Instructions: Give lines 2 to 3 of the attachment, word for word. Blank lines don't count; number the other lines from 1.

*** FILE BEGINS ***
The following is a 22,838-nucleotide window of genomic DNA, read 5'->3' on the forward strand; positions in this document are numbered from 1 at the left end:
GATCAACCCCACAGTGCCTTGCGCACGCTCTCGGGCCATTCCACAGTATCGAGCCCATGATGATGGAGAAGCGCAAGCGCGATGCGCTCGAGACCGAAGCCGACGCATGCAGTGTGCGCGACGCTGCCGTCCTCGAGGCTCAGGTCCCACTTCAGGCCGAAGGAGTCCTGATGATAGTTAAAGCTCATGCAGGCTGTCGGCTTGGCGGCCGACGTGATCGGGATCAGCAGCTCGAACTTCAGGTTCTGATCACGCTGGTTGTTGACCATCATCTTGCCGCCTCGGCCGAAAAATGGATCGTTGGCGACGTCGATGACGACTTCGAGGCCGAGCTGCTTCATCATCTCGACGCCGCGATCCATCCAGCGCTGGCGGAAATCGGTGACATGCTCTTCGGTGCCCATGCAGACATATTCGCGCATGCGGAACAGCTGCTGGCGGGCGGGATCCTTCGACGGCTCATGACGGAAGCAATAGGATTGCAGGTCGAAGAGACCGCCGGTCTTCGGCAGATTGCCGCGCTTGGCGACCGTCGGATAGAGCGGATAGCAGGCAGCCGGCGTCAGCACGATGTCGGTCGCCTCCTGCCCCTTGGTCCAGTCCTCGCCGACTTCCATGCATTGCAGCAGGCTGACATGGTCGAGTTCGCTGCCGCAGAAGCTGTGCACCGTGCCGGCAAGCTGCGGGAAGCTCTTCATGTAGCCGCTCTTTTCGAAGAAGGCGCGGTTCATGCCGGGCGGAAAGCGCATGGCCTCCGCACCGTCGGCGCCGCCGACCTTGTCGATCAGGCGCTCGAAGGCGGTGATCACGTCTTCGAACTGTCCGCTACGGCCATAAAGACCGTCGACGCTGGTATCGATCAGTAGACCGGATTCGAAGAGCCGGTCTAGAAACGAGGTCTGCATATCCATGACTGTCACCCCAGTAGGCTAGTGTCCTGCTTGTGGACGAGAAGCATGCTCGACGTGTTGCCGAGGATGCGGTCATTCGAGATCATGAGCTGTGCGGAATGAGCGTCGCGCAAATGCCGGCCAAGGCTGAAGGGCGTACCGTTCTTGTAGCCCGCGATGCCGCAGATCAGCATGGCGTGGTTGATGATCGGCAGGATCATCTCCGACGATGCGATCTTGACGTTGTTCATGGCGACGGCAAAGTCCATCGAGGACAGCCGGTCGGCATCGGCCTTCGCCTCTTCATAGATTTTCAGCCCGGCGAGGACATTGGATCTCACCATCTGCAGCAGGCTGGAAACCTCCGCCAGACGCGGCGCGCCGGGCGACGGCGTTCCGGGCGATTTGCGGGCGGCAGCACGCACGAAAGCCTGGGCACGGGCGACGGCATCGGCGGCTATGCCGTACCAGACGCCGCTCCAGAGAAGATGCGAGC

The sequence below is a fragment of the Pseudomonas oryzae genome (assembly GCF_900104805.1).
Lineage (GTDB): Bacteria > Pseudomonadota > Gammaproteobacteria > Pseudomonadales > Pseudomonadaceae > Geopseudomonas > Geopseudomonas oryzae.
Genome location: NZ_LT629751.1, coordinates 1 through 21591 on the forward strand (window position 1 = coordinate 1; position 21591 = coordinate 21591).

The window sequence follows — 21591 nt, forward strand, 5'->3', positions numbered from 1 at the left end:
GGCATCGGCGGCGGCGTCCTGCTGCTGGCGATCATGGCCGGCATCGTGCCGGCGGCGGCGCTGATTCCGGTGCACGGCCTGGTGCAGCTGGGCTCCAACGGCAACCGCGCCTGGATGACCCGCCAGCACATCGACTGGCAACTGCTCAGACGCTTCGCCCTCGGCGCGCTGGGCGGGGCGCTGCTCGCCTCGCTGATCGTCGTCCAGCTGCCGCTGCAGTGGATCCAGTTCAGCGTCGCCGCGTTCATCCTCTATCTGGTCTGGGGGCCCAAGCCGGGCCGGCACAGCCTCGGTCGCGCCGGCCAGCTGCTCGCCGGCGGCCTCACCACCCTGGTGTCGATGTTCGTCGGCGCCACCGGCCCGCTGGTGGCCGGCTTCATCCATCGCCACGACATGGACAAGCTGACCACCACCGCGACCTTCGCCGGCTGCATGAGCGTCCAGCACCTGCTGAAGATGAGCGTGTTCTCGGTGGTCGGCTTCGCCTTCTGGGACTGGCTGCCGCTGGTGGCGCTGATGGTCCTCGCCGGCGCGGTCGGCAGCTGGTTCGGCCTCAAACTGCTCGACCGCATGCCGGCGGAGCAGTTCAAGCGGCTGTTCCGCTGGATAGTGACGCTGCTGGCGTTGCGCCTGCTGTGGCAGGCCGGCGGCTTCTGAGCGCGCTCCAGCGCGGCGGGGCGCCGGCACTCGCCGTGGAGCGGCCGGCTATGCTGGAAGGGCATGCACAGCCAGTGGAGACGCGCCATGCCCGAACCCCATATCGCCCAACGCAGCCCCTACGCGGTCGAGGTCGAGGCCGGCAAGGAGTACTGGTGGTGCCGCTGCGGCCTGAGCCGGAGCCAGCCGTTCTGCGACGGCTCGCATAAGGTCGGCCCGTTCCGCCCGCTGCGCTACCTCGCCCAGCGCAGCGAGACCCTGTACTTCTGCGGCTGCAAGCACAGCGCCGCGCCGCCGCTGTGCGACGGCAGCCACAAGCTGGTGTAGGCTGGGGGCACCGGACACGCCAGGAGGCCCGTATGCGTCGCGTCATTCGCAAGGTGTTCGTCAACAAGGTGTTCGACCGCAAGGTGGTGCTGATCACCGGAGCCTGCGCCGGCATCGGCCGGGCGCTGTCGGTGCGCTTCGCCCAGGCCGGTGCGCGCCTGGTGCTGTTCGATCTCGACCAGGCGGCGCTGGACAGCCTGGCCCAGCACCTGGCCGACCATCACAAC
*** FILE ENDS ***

GATCAACCCCACAGTGCCTTGCGCACGCTCTCGGGCCATTCCACAGTATCGAGCCCATGATGATGGAGAAGCGCAAGCGCGATGCGCTCGAGACCGAAGCCGACGCATGCAGTGTGCGCGACGCTGCCGTCCTCGAGGCTCAGGTCCCACTTCAGGCCGAAGGAGTCCTGATGATAGTTAAAGCTCATGCAGGCTGTCGGCTTGGCGGCCGACGTGATCGGGATCAGCAGCTCGAACTTCAGGTTCTGATCACGCTGGTTGTTGACCATCATCTTGCCGCCTCGGCCGAAAAATGGATCGTTGGCGACGTCGATGACGACTTCGAGGCCGAGCTGCTTCATCATCTCGACGCCGCGATCCATCCAGCGCTGGCGGAAATCGGTGACATGCTCTTCGGTGCCCATGCAGACATATTCGCGCATGCGGAACAGCTGCTGGCGGGCGGGATCCTTCGACGGCTCATGACGGAAGCAATAGGATTGCAGGTCGAAGAGACCGCCGGTCTTCGGCAGATTGCCGCGCTTGGCGACCGTCGGATAGAGCGGATAGCAGGCAGCCGGCGTCAGCACGATGTCGGTCGCCTCCTGCCCCTTGGTCCAGTCCTCGCCGACTTCCATGCATTGCAGCAGGCTGACATGGTCGAGTTCGCTGCCGCAGAAGCTGTGCACCGTGCCGGCAAGCTGCGGGAAGCTCTTCATGTAGCCGCTCTTTTCGAAGAAGGCGCGGTTCATGCCGGGCGGAAAGCGCATGGCCTCCGCACCGTCGGCGCCGCCGACCTTGTCGATCAGGCGCTCGAAGGCGGTGATCACGTCTTCGAACTGTCCGCTACGGCCATAAAGACCGTCGACGCTGGTATCGATCAGTAGACCGGATTCGAAGAGCCGGTCTAGAAACGAGGTCTGCATATCCATGACTGTCACCCCAGTAGGCTAGTGTCCTGCTTGTGGACGAGAAGCATGCTCGACGTGTTGCCGAGGATGCGGTCATTCGAGATCATGAGCTGTGCGGAATGAGCGTCGCGCAAATGCCGGCCAAGGCTGAAGGGCGTACCGTTCTTGTAGCCCGCGATGCCGCAGATCAGCATGGCGTGGTTGATGATCGGCAGGATCATCTCCGACGATGCGATCTTGACGTTGTTCATGGCGACGGCAAAGTCCATCGAGGACAGCCGGTCGGCATCGGCCTTCGCCTCTTCATAGATTTTCAGCCCGGCGAGGACATTGGATCTCACCATCTGCAGCAGGCTGGAAACCTCCGCCAGACGCGGCGCGCCGGGCGACGGCGTTCCGGGCGATTTGCGGGCGGCAGCACGCACGAAAGCCTGGGCACGGGCGACGGCATCGGCGGCTATGCCGTACCAGACGCCGCTCCAGAGAAGATGCGAGC

The sequence below is a fragment of the Pseudomonas oryzae genome (assembly GCF_900104805.1).